I also picked this section b/c it was fairly empty since most of the women didn't want to be that close to the guys section. Joe was put in a cot that was about 10 feet away from mine, and I was pretty pleased with the situation. I also picked this spot b/c one of the women staying in the shelter caught my attestation with her conversation with the security guard. She was a smaller woman with long wavy blond/ brown hair, and he was complaining to her that she shouldn't move the cots around, and that she should let the maintenance crew do it. This kind of bull shit was going on all the time. The security (who weren't really cops, but wore cop like uniforms) were hired to keep the shelter in order, but they really were just pulling power trips on the people in the shelter, trying to prove that they were above the people staying there. She pointed out that maintenance was notified, but they never came, so she moved them herself. He argued back with her about the difference between helping out and breaking the rules, or something like that, and she replied to him:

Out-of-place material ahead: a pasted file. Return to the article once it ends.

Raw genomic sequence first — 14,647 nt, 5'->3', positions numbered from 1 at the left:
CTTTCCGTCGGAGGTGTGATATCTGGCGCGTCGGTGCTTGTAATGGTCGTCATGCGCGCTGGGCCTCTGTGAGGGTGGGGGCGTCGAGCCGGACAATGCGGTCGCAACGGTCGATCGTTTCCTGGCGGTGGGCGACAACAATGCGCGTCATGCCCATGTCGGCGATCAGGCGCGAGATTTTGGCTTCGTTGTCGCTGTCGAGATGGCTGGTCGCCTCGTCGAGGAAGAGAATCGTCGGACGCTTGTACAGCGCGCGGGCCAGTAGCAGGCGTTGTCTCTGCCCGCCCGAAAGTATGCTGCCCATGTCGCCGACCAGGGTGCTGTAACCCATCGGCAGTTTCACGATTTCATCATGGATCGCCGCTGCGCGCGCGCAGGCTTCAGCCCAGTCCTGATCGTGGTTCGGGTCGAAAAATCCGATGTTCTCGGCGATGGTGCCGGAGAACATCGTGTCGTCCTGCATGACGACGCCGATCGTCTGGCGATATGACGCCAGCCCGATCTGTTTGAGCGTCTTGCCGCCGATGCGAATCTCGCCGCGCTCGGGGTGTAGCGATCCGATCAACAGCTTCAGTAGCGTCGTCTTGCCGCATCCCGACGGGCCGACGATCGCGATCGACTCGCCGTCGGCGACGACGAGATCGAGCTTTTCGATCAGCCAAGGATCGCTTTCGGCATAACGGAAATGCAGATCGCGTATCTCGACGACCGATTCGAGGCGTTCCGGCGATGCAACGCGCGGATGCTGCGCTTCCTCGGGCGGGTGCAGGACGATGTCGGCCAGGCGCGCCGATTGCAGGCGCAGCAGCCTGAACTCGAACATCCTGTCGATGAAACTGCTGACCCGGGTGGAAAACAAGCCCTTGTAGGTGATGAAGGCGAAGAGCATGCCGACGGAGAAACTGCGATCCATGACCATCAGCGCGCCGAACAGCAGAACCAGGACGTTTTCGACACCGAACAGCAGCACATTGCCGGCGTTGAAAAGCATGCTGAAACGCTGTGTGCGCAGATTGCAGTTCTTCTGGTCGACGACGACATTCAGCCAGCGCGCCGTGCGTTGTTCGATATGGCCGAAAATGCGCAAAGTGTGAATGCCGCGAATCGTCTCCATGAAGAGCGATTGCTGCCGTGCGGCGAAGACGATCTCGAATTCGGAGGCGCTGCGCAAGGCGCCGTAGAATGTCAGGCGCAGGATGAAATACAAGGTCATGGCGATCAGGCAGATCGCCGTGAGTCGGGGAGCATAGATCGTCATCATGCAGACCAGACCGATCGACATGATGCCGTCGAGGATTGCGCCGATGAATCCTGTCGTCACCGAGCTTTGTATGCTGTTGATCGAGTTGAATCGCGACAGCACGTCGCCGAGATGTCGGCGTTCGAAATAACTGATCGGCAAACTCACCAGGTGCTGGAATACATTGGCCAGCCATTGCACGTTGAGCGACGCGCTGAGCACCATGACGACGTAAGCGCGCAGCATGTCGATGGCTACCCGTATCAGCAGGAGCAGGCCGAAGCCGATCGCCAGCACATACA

"Semantics."
He paused, not quite knowing what that word meant, which she of course had wanted, and he just told her again, to wait for maintenance next time, and then handed me my blanket. He was pointing out a spot on the woman half of the shelter, and I immediately asked if I could stay in the sectioned off section of the mens shelter which was near her.

I climbed into the blanket like an unzipped sleeping bag just as I got to my cot, and I tried to got to sleep (long day, and I was tired). Then I had to go to the bathroom. The woman was now having a conversation with the female security guard, and I interrupted and foolishly asked:
"Are there restrooms around here?"
... now it was my semantics.
"No," the security officer replied, "we make everyone squat over the trash bins."
I knew she was picking on me for my audacity to think that the homeless shelter might not have restrooms (hey, some campgrounds we've paid to be at didn't have restrooms, how was I to know that LA was so upscale?). So I just stared at her with my tired eyes that said I understand that I've offended you, but I'm not coming from below you or above you, I just want to pee. So then she directed me to the back of the woman's room in the shelter. Surprisingly the place had showers too! I thought about going out to my car and getting my shampoo, but I just had a shower yesterday (something I don't often get to say) and so I decided to skip. They weren't the worst showers we've been to on this trip, but they ranked up there with some of bad one's we've used.